Most technical writers understand that they’ve signed up for a lifetime of learning. But aside from the content of your job changing every year to every five minutes, there are opportunities to learn things that improve your ability to contribute to your field, your business, and your personal development.
Okay, the web gets a bad rap sometimes, but there is a lot of good information out there, and a lot of it is worth learning. You’re more likely to identify trends in the tech writing field on a website than a hard-copy book, which makes sense because anything on paper is often outdated before the ink is dry. There are professional websites to be found on technical communication, graphic design, information design, modeling and simulation, writing for the web, and other hot topics. Google is your friend.
Hard-copy, dead-tree books are still my favorite way to obtain information, but as previously noted, they are not the place to go for the “cutting edge.” Books are the route you take if you’ve got a little time and want to absorb a topic in-depth. For instance, books on theories and practices of information design or writing are always worth your time. And while I don’t have nearly as much leisure time as I once did to enjoy it, paper has a few aesthetic and personal advantages over electrons–glowing screen, Kindle, or otherwise. Paper is quiet. It doesn’t require electrical power, it won’t crash, it’s cheaper than electronics most of the time, and it’s often easier on the eyes.
If there’s a particular skill you want to learn, hang out–in person or online–with the people who have those skills. Sounds pretty straightforward, but if you’re a regular reader of this blog, you’ve probably already noted that occasionally I have to learn things the hard way.
There’s nothing quite like being forced to do something to get you to learn it. That’s the “throw ’em in the deep end of the pool and see if they learn how to swim” theory. I’ve worked in environments like that, and it’s not entirely bad. If anything, it forces you to get creative in a hurry. But rather than wait for a manager or customer or client to throw you a curve ball, you could always try to do something on your own just to give yourself the experience. Sometimes that requires that you…
Buy New Software
A lot of my software “training” has consisted of buying a new software package and playing with it until I get the results I want. As you learn what doesn’t work, you also learn what other commands do along the way.
Press F1 for Help
Wow, is this a difficult thing for some people! My father, for one, refuses to use the help features on any software product he owns/uses under the assumption that he can call me and I’ll talk him through it. Sometimes he doesn’t know–or I’ll remind him–that I DID press F1. “After all,” I’ll say, “Some other tech writer got paid good money for writing that help menu.” To which he’ll inevitably respond, “Yeah, but I’ve got you.” Touché.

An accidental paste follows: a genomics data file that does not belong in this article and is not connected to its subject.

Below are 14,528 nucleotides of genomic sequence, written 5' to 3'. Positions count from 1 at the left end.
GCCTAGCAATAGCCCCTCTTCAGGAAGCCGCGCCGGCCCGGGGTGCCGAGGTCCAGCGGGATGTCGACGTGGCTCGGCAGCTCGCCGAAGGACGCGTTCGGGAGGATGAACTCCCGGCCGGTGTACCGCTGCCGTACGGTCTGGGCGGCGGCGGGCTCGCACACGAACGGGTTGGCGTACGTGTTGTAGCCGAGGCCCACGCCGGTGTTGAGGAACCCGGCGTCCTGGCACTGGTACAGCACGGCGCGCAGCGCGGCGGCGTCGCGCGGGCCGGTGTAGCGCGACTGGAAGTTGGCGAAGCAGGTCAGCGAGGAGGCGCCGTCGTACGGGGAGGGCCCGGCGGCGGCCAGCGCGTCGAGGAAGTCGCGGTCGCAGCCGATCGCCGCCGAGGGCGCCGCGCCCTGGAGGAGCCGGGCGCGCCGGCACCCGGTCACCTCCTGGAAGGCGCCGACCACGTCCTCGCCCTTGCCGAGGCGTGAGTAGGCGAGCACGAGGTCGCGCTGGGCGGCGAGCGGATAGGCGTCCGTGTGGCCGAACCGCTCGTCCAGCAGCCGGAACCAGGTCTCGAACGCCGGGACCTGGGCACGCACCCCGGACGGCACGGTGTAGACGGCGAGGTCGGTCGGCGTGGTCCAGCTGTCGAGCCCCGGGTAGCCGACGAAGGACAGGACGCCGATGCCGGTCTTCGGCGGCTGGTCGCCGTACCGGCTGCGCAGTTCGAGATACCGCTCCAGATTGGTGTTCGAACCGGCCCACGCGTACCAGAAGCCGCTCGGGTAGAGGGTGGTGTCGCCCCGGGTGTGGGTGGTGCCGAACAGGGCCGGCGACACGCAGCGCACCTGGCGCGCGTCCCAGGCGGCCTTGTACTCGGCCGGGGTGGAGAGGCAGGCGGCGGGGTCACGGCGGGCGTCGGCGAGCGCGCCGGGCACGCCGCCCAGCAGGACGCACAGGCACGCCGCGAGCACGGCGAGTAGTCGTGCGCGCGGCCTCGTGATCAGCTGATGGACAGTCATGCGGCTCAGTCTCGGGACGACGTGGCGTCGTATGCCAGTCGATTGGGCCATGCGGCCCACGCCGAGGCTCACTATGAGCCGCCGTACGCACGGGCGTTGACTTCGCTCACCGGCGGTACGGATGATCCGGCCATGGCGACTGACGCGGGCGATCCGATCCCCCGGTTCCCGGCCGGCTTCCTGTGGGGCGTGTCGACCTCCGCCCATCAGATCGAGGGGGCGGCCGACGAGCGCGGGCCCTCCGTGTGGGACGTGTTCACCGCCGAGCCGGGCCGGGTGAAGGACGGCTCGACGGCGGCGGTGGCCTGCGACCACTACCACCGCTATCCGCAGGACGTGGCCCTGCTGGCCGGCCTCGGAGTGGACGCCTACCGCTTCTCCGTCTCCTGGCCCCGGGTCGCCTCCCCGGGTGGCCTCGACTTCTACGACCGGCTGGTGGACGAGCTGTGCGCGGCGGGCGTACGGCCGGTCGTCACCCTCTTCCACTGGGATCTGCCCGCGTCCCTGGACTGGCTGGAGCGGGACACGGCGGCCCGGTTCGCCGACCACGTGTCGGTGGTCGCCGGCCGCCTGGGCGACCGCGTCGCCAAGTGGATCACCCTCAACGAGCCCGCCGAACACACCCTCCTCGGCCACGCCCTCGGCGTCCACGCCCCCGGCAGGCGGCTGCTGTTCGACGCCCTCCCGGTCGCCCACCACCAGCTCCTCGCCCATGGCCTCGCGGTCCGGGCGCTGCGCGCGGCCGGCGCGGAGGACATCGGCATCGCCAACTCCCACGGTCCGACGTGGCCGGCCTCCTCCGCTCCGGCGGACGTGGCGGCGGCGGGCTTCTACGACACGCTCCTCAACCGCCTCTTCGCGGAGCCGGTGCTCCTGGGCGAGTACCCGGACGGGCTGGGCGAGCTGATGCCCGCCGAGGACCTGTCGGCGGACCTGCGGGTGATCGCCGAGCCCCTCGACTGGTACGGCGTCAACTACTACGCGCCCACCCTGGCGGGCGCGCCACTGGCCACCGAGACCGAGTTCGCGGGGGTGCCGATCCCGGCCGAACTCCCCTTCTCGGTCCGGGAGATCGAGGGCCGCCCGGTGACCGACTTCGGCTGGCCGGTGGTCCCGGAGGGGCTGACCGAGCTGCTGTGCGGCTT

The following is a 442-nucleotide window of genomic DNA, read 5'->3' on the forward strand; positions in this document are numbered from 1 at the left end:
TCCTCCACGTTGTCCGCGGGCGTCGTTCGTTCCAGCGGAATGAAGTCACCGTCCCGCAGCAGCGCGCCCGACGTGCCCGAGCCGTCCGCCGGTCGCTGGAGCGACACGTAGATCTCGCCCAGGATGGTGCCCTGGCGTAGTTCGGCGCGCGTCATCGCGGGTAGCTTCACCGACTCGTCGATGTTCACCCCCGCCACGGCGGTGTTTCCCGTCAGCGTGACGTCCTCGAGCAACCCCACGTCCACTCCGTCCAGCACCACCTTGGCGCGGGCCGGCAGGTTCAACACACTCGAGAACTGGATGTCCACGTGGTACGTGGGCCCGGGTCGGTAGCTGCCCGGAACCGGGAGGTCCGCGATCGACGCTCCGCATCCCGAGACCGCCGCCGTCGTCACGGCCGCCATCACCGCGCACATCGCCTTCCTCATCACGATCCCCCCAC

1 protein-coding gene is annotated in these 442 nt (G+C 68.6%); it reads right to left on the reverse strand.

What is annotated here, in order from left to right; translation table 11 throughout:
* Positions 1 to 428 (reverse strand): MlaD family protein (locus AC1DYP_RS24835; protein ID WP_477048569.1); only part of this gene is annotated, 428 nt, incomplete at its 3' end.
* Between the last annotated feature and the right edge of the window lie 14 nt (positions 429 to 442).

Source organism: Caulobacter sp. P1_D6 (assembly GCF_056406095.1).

Seminars or Workplace-based Training
Depending on the size of your organization, you might or might not have opportunities to learn on the job or through your organization’s training department. NASA, being on the large side, has its own training department and offers web-based courses as well as classroom experiences on everything from software to regulatory compliance to space environments and spacecraft design. If you’re an independent contributor/consultant, it’s my understanding that you can write off work-related conferences as business expenses. Be realistic and prudent in what you try to itemize, though. Uncle Sam doesn’t have much of a sense of humor about such things.
Return to Academia/Get Another Degree
I did this when I was in my late 20s/early 30s. I wanted to get a serious job in the space biz, and the space companies weren’t going to hire an English Literature major who’d only ever worked at Walt Disney World. I could have gotten a certificate in technical writing instead of a full-degree diploma, but I figured, what the heck–I’m there, might as well get the M.A. and be done. Three years, part time, with a full-time job. It can be done.
Attend Conferences on Your Work Topic/Discipline
I don’t get to a lot of conferences, though I’m always glad when I do. It’s a good social experience, it gets me out of the office, and if forces me to get out there and learn what other people are doing–either in the space business or in the communications field. For instance, the local chapter of the Society for Technical Communication has a partial-day conference tomorrow at University of Alabama-Huntsville that is free to members (dagnabbit, I need to renew eventually!). Another plus side of conferences is the opportunity–if you’re so inclined–to look for work. I’ve never gotten a job through a conference myself, but You Never Know, right?
So if you find yourself with an urge for a little self-improvement, there are plenty of options out there. Go get yourself some learning done! 🙂